White-winged Black Tern (species: Chlidonias (Chlidonias) leucopterus) in Monterey Bay, California (Gaia Guide)
Chlidonias (Chlidonias) leucopterus
White-winged Black Tern

©Tom Ziegen: White-winged Black Terns (Chlidonias (Chlidonias) leucopterus)

©Charles Lam: White-winged Black Tern (Chlidonias (Chlidonias) leucopterus)
Kingdom Animalia
Phylum Chordata
Class Aves
Order Charadriiformes
Family Laridae
Genus Chlidonias
Species Chlidonias (Chlidonias) leucopterus
Status least concern



Distinguishing features

Adult birds in summer have short red legs and a short black bill, a black neck (often with a pale gray back) and belly, very dark grey back, with a white rump and light grey (almost white) tail, which often looks 'square' in juveniles. The face is tinged yellowish. The wings, as the name implies, are mainly white. The inner wing is grayish with brown-tipped coverts. In non-breeding plumage, most of the black is replaced by white or pale grey, though a few blackish feathers may be retained, admixed with white underparts. A good deal of black shows in the underwing-coverts. The head is black, with a white forehead. The crown is blackish-brown, flecked with white, and the hindcrown is blackish with a certain amount of white flecking. These white markings are pronounced in the winter adult. There is a dark triangular patch forward of the eye. The collar is fairly broad and white. In juveniles and moulting adults, the rump is pale gray, becoming grey in both phases late in the year. (Wikipedia)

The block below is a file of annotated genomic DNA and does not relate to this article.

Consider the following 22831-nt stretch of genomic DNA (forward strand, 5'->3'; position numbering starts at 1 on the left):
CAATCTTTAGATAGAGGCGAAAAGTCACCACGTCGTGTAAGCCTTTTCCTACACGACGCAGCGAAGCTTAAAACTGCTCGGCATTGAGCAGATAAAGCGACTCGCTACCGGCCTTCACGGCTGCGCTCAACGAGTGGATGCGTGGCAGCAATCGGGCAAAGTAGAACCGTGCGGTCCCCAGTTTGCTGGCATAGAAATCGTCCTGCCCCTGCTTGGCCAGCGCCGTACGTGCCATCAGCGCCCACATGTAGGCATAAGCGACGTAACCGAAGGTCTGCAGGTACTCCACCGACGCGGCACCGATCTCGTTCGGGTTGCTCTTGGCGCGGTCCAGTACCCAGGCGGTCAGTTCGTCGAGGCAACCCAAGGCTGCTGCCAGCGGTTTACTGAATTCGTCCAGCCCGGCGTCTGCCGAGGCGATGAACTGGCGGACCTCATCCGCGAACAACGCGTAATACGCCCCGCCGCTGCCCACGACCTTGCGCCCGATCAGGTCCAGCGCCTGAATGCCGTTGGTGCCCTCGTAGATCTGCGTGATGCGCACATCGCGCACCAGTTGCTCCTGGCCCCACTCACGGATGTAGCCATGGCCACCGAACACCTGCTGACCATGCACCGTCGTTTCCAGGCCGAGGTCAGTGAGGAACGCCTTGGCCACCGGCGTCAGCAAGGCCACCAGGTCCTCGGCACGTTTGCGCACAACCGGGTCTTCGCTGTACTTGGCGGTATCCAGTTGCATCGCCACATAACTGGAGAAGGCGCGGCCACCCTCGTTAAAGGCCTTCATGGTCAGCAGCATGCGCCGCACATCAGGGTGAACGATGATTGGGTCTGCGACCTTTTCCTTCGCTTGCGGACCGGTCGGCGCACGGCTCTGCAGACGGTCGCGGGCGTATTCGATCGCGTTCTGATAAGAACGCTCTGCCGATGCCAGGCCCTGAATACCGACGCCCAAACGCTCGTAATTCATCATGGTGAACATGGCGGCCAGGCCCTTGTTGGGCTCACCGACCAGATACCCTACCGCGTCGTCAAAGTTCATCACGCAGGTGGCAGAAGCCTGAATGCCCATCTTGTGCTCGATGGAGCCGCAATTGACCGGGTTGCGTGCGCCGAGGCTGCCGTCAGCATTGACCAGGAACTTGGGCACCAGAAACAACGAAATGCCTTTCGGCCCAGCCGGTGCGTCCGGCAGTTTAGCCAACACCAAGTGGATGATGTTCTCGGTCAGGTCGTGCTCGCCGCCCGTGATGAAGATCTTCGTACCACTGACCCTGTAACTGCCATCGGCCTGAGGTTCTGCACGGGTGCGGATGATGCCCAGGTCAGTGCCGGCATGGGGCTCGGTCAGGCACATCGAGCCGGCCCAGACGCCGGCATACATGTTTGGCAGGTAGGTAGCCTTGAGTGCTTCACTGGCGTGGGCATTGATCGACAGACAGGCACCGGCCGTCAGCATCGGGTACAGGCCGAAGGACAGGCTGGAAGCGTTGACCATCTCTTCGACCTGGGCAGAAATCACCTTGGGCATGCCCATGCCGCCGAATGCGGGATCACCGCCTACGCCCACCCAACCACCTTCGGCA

• From 22 cm to 24 cm (Length of specimen)


  • From 58 cm to 67 cm



©Atlas of Living Australia: Australian distribution

Distribution and habitat preferences

It is found in or near bodies of fresh water across from Southeastern Europe east to Australia. Their breeding habitat is freshwater marshes across from southeast Europe to central Asia. In winter, they migrate to Africa, southern Asia and Australia. It is a scarce vagrant in North America, mainly on the Atlantic coast, but a few records on the Pacific coast and inland in the Great Lakes area. (Wikipedia)


Unlike other terns, they do not dive for fish, but fly slowly over the water to surface-pick items on the surface and catch insects in flight. They mainly eat insects and small fish.

Web resources


  • Simpson, K., N. Day and P. Trusler (2004). Field Guide to Birds of Australia: 7th Edition Penguin Group (Australia), Camberwell, Victoria.